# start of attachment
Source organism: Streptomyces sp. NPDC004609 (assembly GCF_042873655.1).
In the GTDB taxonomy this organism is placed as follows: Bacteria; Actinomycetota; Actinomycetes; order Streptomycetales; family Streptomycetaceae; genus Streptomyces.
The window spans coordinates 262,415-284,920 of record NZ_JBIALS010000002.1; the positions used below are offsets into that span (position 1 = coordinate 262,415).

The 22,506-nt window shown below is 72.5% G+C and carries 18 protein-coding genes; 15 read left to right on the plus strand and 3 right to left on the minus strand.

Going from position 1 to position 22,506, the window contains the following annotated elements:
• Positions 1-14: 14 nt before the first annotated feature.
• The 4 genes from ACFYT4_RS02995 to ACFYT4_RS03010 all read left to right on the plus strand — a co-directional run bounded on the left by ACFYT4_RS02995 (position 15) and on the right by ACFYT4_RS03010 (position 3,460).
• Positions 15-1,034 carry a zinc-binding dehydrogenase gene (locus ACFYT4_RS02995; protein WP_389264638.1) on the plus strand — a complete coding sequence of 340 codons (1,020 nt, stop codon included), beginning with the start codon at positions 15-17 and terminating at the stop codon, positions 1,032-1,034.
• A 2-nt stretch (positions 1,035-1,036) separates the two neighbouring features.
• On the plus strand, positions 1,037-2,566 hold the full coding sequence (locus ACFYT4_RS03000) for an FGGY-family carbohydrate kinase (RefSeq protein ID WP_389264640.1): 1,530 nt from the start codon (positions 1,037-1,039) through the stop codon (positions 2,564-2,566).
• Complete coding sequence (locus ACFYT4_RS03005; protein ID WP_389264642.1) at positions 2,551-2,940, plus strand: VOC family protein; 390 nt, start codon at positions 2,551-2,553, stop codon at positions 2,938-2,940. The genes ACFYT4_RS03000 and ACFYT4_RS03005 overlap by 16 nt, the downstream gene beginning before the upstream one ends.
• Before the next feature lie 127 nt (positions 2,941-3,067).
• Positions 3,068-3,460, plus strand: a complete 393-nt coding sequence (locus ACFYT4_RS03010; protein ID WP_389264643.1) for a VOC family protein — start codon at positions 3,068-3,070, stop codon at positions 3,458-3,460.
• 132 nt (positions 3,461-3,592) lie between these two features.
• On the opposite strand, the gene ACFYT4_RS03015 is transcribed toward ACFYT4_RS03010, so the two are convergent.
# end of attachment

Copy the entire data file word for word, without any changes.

Source organism: Streptomyces sp. NPDC004609 (assembly GCF_042873655.1).
In the GTDB taxonomy this organism is placed as follows: Bacteria; Actinomycetota; Actinomycetes; order Streptomycetales; family Streptomycetaceae; genus Streptomyces.
The window spans coordinates 262,415-284,920 of record NZ_JBIALS010000002.1; the positions used below are offsets into that span (position 1 = coordinate 262,415).

The 22,506-nt window shown below is 72.5% G+C and carries 18 protein-coding genes; 15 read left to right on the plus strand and 3 right to left on the minus strand.

Going from position 1 to position 22,506, the window contains the following annotated elements:
• Positions 1-14: 14 nt before the first annotated feature.
• The 4 genes from ACFYT4_RS02995 to ACFYT4_RS03010 all read left to right on the plus strand — a co-directional run bounded on the left by ACFYT4_RS02995 (position 15) and on the right by ACFYT4_RS03010 (position 3,460).
• Positions 15-1,034 carry a zinc-binding dehydrogenase gene (locus ACFYT4_RS02995; protein WP_389264638.1) on the plus strand — a complete coding sequence of 340 codons (1,020 nt, stop codon included), beginning with the start codon at positions 15-17 and terminating at the stop codon, positions 1,032-1,034.
• A 2-nt stretch (positions 1,035-1,036) separates the two neighbouring features.
• On the plus strand, positions 1,037-2,566 hold the full coding sequence (locus ACFYT4_RS03000) for an FGGY-family carbohydrate kinase (RefSeq protein ID WP_389264640.1): 1,530 nt from the start codon (positions 1,037-1,039) through the stop codon (positions 2,564-2,566).
• Complete coding sequence (locus ACFYT4_RS03005; protein ID WP_389264642.1) at positions 2,551-2,940, plus strand: VOC family protein; 390 nt, start codon at positions 2,551-2,553, stop codon at positions 2,938-2,940. The genes ACFYT4_RS03000 and ACFYT4_RS03005 overlap by 16 nt, the downstream gene beginning before the upstream one ends.
• Before the next feature lie 127 nt (positions 2,941-3,067).
• Positions 3,068-3,460, plus strand: a complete 393-nt coding sequence (locus ACFYT4_RS03010; protein ID WP_389264643.1) for a VOC family protein — start codon at positions 3,068-3,070, stop codon at positions 3,458-3,460.
• 132 nt (positions 3,461-3,592) lie between these two features.
• On the opposite strand, the gene ACFYT4_RS03015 is transcribed toward ACFYT4_RS03010, so the two are convergent.